The festive season is in full swing! The shops are decked with holly and Christmas trees, the jolly laugh of Santa can be heard echoing in the malls, as are the unmistakable excited voices of kids that only Christmas brings.
It seems we just can’t wait for Christmas shopping!
“We started decorating very early this year,” Katie Anderson, an employee of Macy’s explains. “The first tree was up the second week of October!”
As you set out on your Christmas shopping spree, there is a little more behind the Christmas decorations and a man with a fake beard. There is a deeper psychological reasoning behind the shinny decorated branches of the fresh smelling tree.
Dr Kit Yarrow, an award-winning consumer psychologist, wrote an article in Psychology Today saying, “Psychological signals (decorations) work around our rational brains and they greatly influence our shopping behaviours.” Dr Yarrow goes on to explain how the holiday season can alter our four senses to spend more money.
The bright colours that follow the decorations influence the customer’s moods and perception. Especially the colours of red and green. Dr Yarrow described a study with restaurant waiters where one group wore predominately red as part of their uniform, while the others wore a neutral colour. Those wearing red received a 14 – 26% higher tip than the others.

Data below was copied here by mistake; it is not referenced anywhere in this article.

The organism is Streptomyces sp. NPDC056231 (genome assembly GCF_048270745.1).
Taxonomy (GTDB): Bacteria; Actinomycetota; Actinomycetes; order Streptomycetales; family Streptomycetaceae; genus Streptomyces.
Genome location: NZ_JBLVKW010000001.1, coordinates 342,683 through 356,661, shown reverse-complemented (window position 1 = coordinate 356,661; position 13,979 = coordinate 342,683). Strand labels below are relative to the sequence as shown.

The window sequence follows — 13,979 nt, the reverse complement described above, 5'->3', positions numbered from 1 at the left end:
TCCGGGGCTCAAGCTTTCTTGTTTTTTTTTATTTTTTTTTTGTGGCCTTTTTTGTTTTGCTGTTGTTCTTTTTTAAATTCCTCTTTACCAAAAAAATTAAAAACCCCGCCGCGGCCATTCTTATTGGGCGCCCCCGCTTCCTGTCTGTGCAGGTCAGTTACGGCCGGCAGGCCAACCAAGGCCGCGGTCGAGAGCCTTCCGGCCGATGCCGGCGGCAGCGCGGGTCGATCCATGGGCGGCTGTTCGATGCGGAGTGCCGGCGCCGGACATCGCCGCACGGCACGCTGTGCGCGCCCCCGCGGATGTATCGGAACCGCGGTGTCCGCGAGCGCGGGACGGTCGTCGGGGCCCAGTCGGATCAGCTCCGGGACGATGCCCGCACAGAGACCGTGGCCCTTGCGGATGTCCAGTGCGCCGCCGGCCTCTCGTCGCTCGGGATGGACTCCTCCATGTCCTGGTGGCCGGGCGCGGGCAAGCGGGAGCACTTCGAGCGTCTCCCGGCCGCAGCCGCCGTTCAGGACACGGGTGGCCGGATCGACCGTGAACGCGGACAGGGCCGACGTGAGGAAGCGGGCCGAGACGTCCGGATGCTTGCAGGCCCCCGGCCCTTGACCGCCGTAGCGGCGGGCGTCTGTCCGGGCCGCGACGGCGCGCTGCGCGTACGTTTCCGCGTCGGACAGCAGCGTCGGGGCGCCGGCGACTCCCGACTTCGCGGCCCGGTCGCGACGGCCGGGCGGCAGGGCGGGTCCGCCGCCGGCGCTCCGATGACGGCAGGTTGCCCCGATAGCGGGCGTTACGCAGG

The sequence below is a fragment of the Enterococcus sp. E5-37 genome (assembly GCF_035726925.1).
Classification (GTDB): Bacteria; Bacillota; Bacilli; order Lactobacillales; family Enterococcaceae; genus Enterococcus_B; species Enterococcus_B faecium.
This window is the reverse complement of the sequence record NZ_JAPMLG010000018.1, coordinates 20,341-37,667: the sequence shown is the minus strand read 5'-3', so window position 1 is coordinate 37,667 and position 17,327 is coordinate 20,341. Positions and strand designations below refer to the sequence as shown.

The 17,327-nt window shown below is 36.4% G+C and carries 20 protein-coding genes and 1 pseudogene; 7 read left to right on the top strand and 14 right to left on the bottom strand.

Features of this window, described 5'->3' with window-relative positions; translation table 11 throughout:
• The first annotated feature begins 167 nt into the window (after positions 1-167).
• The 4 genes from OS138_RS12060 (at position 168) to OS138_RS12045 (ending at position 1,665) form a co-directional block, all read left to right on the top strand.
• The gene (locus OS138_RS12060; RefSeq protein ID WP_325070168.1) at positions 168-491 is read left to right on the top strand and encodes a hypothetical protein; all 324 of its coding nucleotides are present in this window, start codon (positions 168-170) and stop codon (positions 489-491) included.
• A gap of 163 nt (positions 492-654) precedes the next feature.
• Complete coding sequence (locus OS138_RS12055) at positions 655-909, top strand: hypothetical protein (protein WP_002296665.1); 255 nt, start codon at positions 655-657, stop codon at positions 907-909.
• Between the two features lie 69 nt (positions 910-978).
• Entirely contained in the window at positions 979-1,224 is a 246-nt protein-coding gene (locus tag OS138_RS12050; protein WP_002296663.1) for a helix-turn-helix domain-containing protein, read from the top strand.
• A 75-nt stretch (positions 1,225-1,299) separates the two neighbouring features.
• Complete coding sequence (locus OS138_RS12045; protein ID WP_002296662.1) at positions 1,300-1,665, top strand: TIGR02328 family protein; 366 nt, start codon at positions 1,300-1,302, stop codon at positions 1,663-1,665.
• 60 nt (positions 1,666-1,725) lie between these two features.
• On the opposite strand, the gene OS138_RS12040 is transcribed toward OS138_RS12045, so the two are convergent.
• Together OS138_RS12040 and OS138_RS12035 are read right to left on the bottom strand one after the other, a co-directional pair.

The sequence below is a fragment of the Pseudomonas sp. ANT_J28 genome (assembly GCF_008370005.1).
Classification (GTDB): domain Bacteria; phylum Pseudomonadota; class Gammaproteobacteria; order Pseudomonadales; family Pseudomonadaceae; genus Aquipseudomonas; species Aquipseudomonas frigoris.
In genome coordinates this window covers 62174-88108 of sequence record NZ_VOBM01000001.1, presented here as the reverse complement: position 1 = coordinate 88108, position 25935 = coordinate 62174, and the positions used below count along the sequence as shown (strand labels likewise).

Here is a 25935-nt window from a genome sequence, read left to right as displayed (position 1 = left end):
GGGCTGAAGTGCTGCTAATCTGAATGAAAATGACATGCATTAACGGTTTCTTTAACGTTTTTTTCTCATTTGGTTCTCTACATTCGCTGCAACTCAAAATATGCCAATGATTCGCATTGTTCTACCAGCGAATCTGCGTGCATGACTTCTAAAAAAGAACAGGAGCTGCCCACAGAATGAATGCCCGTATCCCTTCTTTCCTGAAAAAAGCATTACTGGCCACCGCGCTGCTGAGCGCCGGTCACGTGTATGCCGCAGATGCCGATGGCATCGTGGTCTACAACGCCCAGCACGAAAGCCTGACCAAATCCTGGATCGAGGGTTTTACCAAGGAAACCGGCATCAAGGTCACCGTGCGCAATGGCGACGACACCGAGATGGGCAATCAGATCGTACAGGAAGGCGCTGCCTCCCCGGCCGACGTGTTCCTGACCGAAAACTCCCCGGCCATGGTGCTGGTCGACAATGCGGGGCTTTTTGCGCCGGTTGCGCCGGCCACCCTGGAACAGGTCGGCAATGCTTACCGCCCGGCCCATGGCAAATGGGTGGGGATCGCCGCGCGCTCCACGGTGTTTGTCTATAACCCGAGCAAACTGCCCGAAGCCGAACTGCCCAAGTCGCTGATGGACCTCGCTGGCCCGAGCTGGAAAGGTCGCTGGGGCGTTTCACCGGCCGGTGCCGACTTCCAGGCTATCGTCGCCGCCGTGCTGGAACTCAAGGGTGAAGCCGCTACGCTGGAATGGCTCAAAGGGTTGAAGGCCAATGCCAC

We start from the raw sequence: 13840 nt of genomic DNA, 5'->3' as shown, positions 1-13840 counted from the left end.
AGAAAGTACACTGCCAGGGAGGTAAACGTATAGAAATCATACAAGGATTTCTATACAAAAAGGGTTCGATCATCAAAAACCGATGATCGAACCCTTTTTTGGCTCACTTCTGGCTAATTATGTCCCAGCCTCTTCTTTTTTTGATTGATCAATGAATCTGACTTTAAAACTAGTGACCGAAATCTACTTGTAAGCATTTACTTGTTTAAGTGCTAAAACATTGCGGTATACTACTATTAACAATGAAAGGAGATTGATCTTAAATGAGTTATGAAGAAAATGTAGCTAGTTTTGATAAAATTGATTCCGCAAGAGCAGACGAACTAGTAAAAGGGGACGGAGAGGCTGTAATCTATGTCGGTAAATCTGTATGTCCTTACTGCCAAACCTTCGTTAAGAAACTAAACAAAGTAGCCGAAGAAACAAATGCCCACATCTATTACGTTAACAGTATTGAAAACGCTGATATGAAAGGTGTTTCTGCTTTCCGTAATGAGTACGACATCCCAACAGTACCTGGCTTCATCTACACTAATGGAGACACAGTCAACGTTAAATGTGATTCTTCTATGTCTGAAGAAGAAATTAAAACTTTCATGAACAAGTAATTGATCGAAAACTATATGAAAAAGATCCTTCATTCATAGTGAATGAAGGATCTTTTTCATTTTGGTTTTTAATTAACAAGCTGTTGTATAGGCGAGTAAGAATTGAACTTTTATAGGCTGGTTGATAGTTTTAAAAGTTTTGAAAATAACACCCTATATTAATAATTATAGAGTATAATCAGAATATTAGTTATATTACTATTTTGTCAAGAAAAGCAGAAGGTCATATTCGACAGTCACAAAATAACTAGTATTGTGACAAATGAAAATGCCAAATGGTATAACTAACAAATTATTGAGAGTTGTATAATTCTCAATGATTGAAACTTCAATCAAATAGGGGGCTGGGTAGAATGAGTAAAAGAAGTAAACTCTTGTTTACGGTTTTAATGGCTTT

The colour green is associated with luck, money and creativity. The green hue can be quite effective in encouraging us to open up our wallets and giving us a new confidence to be more creative when choosing Christmas gifts.
“Smells make a direct hit to the emotional centre of our brain.” Dr Kit Yarrow explains, “it’s no surprise that Bloomingdales, Jimmy Choo, Hugo Boss, Victoria Secret and scores of other retailers use scents to stimulate positive and associative moods to enhance our perception of their brands and products.”
Many studies have proven that specific scents can either influence us consumers to spend more, or even adapt a different point of view to products. During the festive season, it’s not unusual to notice the scent of pine wafting throughout retailers’ stores, creating a feeling of happiness and nostalgia.
Other stores will add in a peppermint scent. This gives a sense of excitement, enticing us to be more forthcoming with our money than we otherwise would be.
Sound is a more obvious one. With songs like, Mariah Carey’s “All I Want for Christmas is You” blasting through the malls, remind us that Christmas Day is just around the corner. Again, prompting us all to get into the festive spirit – and spend more.
Surprisingly, a person is more likely to buy an item after touching the item. Dr Yarrow explains, “this is why most retailers will carefully design their store with merchandise roadblocks and tactile displays. We’re naturally drawn towards the centre of a display (where retailers often place the pricier items!)”
Those strategically positioned items are just too much for consumers and we can’t resist to need to touch.
Although retailers play a large part in starting the festive season so early, we consumers play our part as well. In the US, 90% of Americans are just itching celebrate Christmas.
And after a year like 2020, who can blame them!
To get people excited and merry for the festive season, stores roll out their Christmas decorations as soon as the ghosts of Halloween are tucked up in bed.
So, when you’re on your next Christmas shopping mission, look for the sights, sound, smells and feelings. Are they working?
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This was curated from an article by Brendan Montes, an journalist with Lariat Saddleback College.